• Offer to assist in documenting a cemetery for genealogical purpose.  Help your local or state society put that information on the Internet so others may use it to locate their relatives.

• Offer to conduct walking tours for school groups and visitors at the local cemetery.

• Place broken monument parts by their stone.  Let the Cemetery Sexton’s office know about it.  If they cannot make the repairs, offer to assist or find someone who can.

 • Check with the cemetery sexton/groundskeeper to see if you can assist with any grounds cleanup projects.  Many times small cemeteries welcome help with mowing, trimming, weeding, raking and fence repairs.

• Are you good at surveying or platting?  Volunteer your services to a cemetery.

• Contact a veterans group and volunteer to assist them in placing flags or wreaths at the graves of veterans.  Memorial Day, Veterans Day and Christmas are some of their busiest times.

• If you are a veteran, offer to serve in a military funeral honor detail.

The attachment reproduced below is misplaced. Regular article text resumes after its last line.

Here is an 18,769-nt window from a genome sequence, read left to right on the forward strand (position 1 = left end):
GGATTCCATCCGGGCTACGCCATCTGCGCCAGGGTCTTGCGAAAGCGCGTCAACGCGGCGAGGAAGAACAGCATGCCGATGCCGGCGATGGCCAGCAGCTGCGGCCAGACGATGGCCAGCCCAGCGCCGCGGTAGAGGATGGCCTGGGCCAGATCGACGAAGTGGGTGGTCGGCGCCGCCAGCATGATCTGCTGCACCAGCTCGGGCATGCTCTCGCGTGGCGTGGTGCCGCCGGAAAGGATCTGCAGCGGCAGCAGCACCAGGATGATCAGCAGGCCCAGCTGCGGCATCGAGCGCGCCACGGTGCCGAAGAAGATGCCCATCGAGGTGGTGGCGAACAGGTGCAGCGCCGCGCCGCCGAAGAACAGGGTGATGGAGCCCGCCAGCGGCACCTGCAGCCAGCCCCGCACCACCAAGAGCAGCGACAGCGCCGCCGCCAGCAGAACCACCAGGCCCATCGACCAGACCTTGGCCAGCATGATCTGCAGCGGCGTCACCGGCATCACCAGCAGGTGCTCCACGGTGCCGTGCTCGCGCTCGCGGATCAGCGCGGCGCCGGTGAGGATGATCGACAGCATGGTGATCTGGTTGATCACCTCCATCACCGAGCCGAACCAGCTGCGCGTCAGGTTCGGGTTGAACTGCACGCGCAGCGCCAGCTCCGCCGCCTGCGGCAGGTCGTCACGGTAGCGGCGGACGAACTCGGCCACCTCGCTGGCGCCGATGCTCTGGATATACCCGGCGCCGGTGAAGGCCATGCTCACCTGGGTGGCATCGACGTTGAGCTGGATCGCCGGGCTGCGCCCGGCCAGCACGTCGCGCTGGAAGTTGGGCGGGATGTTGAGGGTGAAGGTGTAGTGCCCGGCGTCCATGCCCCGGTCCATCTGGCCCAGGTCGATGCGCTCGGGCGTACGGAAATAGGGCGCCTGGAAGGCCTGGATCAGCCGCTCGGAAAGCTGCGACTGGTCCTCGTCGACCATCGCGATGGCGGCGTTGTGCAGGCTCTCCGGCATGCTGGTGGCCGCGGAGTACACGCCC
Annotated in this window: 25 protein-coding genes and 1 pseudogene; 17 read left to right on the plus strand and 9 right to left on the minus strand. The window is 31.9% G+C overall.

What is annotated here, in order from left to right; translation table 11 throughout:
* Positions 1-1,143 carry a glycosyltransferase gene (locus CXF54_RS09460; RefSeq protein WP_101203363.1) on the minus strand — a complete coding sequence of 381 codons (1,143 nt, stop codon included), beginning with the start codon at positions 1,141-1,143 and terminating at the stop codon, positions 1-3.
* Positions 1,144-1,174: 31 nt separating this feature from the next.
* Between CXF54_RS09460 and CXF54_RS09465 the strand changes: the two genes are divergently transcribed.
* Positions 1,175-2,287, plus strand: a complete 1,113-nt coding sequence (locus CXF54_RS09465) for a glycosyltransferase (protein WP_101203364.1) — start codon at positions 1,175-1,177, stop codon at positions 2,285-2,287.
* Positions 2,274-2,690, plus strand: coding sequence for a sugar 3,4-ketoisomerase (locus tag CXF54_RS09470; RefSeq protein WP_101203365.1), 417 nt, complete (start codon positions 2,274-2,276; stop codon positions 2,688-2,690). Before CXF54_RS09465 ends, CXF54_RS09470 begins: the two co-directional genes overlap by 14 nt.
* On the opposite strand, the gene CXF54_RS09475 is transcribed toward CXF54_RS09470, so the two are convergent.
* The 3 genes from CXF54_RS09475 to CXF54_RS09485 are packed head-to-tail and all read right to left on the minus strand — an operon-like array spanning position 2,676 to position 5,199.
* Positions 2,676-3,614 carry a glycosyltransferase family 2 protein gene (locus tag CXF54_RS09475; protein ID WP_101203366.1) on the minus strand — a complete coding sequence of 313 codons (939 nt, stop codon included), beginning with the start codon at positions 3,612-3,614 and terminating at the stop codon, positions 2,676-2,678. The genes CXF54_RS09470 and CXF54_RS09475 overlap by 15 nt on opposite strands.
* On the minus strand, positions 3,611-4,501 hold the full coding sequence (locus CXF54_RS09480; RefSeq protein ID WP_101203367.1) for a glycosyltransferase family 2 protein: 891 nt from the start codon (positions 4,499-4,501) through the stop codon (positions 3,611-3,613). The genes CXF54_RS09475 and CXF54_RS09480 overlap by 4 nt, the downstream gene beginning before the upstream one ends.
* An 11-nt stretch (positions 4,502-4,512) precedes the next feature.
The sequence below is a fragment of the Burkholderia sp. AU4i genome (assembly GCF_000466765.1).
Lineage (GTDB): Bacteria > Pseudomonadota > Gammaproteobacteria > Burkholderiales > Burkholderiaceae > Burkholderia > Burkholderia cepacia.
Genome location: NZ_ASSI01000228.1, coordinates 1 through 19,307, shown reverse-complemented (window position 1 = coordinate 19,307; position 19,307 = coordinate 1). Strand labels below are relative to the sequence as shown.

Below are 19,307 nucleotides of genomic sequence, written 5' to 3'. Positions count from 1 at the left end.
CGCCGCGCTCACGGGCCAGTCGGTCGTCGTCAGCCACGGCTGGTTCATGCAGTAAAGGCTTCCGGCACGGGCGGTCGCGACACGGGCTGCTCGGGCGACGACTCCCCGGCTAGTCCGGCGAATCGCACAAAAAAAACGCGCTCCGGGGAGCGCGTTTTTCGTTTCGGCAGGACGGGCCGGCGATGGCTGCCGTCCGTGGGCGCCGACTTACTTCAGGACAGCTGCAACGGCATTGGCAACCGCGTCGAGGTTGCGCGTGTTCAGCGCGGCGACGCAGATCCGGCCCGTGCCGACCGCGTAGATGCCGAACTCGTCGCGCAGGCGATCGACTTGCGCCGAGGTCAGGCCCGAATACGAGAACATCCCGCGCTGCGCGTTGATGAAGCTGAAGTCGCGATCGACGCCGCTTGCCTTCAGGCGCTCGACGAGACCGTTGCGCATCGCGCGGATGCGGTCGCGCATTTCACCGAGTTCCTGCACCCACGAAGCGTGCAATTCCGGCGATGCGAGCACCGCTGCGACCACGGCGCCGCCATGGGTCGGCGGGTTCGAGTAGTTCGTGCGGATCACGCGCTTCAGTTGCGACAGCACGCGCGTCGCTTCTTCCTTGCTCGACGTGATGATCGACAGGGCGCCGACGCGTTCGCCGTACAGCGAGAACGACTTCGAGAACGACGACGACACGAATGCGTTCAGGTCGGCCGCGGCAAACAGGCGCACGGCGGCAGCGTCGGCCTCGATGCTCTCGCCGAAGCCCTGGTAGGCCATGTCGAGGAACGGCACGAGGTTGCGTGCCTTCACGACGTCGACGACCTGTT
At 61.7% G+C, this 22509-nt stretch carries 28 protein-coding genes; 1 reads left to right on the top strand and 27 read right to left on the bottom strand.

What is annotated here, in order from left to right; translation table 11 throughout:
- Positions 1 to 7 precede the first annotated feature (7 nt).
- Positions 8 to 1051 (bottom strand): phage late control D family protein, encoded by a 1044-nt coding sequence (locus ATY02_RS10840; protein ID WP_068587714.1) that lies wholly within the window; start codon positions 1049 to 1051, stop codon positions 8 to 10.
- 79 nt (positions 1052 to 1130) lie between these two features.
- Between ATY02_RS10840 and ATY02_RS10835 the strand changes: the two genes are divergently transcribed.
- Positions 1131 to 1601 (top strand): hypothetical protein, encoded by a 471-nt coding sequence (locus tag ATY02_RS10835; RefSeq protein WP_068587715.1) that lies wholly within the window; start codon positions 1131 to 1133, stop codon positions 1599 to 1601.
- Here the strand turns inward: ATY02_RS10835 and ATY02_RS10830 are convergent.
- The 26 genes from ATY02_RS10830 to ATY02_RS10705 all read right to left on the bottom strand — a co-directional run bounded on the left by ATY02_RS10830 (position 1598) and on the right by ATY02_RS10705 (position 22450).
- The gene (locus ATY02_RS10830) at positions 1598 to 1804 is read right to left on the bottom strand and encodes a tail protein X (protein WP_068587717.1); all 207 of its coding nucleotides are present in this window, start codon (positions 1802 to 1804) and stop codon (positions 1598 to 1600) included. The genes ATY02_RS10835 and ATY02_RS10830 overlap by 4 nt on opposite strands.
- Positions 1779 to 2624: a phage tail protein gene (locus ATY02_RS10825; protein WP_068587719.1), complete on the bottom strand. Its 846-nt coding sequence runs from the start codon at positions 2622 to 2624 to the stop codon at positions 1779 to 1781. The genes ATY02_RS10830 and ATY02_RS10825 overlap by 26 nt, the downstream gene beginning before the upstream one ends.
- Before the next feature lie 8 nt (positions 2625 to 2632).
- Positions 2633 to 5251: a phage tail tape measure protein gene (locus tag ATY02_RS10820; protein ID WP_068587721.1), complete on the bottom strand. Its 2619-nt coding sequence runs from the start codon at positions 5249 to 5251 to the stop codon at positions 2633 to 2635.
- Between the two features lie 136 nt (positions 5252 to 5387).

• If you can play the bugle, offer to play Taps at a veteran’s funeral.

• If you know of an abandoned or forgotten cemetery, contact the preservation society in your state and let them know where it is.

• Take a cemetery restoration workshop.  Most states offer this training.

• We can sponsor a section of roadway in order to keep it maintained, so why not consider sponsoring a section of a cemetery? Your company, society, church, organization or children’s group can assist in keeping it well tended.

And it goes without saying; if you find any signs of illegal activities or vandalism, report them immediately to the cemetery sexton and the authorities.

Contact your local genealogical society, historical society, veterans association, or cemetery sexton’s office and offer to assist them in doing whatever is needed in the cemetery.

Want to do even more?  Join a cemetery association locally or where your ancestors are buried.  Contact your state’s cemetery preservation association for opportunities and training.  And consider joining a group like the Association for Gravestone Studies